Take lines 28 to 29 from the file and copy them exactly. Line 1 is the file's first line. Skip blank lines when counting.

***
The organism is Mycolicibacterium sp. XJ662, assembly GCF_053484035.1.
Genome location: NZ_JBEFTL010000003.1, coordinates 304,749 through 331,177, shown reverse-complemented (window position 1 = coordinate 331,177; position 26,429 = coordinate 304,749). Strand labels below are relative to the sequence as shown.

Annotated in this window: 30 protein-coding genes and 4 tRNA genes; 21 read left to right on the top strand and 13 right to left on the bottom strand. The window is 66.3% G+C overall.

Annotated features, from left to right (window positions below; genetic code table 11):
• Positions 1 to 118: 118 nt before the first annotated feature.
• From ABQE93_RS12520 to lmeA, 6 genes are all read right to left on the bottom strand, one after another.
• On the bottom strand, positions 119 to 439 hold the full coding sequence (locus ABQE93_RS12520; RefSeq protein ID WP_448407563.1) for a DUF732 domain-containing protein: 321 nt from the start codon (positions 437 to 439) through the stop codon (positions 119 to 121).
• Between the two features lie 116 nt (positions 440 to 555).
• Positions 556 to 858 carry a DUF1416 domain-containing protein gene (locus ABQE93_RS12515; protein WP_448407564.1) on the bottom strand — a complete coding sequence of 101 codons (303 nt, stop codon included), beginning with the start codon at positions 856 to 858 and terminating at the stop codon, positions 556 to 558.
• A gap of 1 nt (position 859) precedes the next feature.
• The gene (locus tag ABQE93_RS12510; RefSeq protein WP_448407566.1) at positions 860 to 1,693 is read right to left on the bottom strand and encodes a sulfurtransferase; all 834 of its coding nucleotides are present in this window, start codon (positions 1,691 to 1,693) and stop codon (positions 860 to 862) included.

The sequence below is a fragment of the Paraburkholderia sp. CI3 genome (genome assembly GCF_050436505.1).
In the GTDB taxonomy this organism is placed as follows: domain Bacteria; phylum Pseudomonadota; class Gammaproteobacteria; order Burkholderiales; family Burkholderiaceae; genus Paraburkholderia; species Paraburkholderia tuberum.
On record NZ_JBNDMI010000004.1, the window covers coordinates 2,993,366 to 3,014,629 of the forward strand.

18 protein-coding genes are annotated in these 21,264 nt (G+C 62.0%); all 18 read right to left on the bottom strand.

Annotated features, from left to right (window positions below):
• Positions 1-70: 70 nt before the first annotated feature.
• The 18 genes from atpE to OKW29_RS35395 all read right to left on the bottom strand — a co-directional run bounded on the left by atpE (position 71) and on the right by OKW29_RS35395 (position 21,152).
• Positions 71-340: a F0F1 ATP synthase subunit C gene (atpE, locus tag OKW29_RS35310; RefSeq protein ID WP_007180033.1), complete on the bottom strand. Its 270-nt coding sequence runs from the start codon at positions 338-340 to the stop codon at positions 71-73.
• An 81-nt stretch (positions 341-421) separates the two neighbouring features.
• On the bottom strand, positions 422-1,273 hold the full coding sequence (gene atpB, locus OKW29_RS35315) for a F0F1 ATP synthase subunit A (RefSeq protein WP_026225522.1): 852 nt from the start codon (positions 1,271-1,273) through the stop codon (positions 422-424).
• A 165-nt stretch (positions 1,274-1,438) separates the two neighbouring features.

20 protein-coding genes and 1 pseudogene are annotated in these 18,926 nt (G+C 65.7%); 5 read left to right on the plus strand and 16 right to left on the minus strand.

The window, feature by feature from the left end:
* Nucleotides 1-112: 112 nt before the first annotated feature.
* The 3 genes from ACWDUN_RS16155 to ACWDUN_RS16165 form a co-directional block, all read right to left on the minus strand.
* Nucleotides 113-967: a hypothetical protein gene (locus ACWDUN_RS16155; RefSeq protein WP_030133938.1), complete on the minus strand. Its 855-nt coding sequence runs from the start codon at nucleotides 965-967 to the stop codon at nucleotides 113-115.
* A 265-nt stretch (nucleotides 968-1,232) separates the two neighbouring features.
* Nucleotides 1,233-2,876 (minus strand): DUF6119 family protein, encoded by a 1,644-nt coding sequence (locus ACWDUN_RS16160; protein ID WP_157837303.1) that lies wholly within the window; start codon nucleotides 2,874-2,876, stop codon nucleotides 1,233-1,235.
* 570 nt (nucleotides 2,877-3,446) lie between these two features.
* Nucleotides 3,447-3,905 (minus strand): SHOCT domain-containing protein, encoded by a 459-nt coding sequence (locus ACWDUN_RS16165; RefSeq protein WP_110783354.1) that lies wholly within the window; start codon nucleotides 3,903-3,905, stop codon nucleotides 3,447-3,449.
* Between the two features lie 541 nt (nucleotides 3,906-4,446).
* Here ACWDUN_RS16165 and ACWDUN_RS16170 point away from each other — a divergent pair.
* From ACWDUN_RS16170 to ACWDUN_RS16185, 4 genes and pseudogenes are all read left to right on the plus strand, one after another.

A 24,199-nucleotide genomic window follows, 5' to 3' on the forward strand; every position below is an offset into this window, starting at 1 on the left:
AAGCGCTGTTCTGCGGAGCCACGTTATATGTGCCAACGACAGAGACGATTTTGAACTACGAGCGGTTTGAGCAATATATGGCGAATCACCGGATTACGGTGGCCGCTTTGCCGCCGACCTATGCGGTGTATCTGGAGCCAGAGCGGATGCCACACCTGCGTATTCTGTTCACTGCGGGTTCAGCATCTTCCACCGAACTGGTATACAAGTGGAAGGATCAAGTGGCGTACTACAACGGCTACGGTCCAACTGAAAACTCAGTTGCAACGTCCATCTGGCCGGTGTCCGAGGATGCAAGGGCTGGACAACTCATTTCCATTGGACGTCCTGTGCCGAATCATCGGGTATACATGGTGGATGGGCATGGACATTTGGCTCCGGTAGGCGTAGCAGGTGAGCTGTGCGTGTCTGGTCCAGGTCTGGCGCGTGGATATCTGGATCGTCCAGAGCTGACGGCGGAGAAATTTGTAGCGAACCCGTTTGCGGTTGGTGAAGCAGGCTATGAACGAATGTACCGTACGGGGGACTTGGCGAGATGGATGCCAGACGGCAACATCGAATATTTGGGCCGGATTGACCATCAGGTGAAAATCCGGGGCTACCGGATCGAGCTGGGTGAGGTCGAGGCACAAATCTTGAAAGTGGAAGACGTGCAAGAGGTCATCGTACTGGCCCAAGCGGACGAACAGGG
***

* A 265-nt stretch (nucleotides 968-1,232) separates the two neighbouring features.
* Nucleotides 1,233-2,876 (minus strand): DUF6119 family protein, encoded by a 1,644-nt coding sequence (locus ACWDUN_RS16160; protein ID WP_157837303.1) that lies wholly within the window; start codon nucleotides 2,874-2,876, stop codon nucleotides 1,233-1,235.